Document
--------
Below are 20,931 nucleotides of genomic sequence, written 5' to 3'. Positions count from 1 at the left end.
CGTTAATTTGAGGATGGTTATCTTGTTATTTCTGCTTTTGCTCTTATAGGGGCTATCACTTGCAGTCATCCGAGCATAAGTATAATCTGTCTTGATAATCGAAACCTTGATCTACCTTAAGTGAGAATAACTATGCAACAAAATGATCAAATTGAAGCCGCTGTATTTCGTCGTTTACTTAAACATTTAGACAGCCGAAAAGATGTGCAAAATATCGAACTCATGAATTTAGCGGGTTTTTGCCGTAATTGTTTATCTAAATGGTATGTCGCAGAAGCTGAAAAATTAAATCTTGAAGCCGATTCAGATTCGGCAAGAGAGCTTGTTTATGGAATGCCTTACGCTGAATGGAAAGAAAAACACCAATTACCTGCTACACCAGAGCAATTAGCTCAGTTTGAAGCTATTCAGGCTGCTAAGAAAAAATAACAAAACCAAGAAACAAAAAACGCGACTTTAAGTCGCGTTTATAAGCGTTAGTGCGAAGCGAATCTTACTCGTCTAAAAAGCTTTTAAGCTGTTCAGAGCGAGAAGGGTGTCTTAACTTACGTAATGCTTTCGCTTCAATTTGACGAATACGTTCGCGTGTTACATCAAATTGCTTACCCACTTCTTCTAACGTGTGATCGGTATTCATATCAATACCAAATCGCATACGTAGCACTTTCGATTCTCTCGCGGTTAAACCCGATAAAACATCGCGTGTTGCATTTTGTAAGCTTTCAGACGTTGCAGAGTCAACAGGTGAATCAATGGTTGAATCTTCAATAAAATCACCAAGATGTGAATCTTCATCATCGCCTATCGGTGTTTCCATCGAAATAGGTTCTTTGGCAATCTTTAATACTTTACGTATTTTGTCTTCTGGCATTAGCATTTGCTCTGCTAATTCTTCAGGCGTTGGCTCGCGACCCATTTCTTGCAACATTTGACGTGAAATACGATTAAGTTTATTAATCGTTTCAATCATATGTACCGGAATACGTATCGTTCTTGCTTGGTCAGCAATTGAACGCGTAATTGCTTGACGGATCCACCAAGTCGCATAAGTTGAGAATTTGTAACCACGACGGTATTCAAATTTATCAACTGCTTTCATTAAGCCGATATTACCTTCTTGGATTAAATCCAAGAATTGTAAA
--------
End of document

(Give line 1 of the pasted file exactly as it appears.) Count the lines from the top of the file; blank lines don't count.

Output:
Below are 20,931 nucleotides of genomic sequence, written 5' to 3'. Positions count from 1 at the left end.